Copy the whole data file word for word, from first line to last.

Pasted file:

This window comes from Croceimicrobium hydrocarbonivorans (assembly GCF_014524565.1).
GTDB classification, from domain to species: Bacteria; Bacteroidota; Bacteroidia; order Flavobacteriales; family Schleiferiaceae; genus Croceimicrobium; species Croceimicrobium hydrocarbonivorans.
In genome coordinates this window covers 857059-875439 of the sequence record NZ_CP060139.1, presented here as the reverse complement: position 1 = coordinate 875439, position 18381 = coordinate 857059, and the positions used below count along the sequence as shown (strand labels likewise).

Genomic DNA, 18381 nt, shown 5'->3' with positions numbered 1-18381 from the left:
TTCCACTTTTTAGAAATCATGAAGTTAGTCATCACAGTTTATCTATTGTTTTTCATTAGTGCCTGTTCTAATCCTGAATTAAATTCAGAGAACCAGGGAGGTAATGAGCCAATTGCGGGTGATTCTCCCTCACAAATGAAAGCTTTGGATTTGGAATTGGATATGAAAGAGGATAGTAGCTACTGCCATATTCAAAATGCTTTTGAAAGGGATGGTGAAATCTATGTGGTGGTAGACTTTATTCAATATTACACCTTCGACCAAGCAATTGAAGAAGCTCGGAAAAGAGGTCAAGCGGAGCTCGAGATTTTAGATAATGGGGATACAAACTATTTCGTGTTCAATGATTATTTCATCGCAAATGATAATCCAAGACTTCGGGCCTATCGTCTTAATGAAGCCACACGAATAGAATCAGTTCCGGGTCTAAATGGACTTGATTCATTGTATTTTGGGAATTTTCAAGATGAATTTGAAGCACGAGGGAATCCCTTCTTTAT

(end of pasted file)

This window comes from Croceimicrobium hydrocarbonivorans (assembly GCF_014524565.1).
GTDB classification, from domain to species: Bacteria; Bacteroidota; Bacteroidia; order Flavobacteriales; family Schleiferiaceae; genus Croceimicrobium; species Croceimicrobium hydrocarbonivorans.
In genome coordinates this window covers 857059-875439 of the sequence record NZ_CP060139.1, presented here as the reverse complement: position 1 = coordinate 875439, position 18381 = coordinate 857059, and the positions used below count along the sequence as shown (strand labels likewise).

Genomic DNA, 18381 nt, shown 5'->3' with positions numbered 1-18381 from the left:
TTCCACTTTTTAGAAATCATGAAGTTAGTCATCACAGTTTATCTATTGTTTTTCATTAGTGCCTGTTCTAATCCTGAATTAAATTCAGAGAACCAGGGAGGTAATGAGCCAATTGCGGGTGATTCTCCCTCACAAATGAAAGCTTTGGATTTGGAATTGGATATGAAAGAGGATAGTAGCTACTGCCATATTCAAAATGCTTTTGAAAGGGATGGTGAAATCTATGTGGTGGTAGACTTTATTCAATATTACACCTTCGACCAAGCAATTGAAGAAGCTCGGAAAAGAGGTCAAGCGGAGCTCGAGATTTTAGATAATGGGGATACAAACTATTTCGTGTTCAATGATTATTTCATCGCAAATGATAATCCAAGACTTCGGGCCTATCGTCTTAATGAAGCCACACGAATAGAATCAGTTCCGGGTCTAAATGGACTTGATTCATTGTATTTTGGGAATTTTCAAGATGAATTTGAAGCACGAGGGAATCCCTTCTTTAT